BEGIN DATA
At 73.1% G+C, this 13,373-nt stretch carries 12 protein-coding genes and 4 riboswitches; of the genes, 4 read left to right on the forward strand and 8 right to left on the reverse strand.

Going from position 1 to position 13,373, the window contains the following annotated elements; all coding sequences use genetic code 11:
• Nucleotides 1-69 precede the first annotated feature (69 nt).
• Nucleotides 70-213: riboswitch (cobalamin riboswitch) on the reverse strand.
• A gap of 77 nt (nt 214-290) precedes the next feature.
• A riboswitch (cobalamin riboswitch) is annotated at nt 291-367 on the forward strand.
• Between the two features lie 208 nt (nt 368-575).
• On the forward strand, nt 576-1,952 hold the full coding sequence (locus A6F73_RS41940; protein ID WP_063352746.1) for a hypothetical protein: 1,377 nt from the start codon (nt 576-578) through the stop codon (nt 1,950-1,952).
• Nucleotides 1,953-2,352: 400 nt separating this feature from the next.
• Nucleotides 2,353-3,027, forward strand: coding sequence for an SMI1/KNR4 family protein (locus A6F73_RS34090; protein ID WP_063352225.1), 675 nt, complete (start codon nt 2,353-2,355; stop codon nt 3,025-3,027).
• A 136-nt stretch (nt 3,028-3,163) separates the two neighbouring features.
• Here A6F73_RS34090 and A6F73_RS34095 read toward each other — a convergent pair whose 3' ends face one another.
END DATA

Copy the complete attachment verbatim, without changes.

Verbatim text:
At 73.1% G+C, this 13,373-nt stretch carries 12 protein-coding genes and 4 riboswitches; of the genes, 4 read left to right on the forward strand and 8 right to left on the reverse strand.

Going from position 1 to position 13,373, the window contains the following annotated elements; all coding sequences use genetic code 11:
• Nucleotides 1-69 precede the first annotated feature (69 nt).
• Nucleotides 70-213: riboswitch (cobalamin riboswitch) on the reverse strand.
• A gap of 77 nt (nt 214-290) precedes the next feature.
• A riboswitch (cobalamin riboswitch) is annotated at nt 291-367 on the forward strand.
• Between the two features lie 208 nt (nt 368-575).
• On the forward strand, nt 576-1,952 hold the full coding sequence (locus A6F73_RS41940; protein ID WP_063352746.1) for a hypothetical protein: 1,377 nt from the start codon (nt 576-578) through the stop codon (nt 1,950-1,952).
• Nucleotides 1,953-2,352: 400 nt separating this feature from the next.
• Nucleotides 2,353-3,027, forward strand: coding sequence for an SMI1/KNR4 family protein (locus A6F73_RS34090; protein ID WP_063352225.1), 675 nt, complete (start codon nt 2,353-2,355; stop codon nt 3,025-3,027).
• A 136-nt stretch (nt 3,028-3,163) separates the two neighbouring features.
• Here A6F73_RS34090 and A6F73_RS34095 read toward each other — a convergent pair whose 3' ends face one another.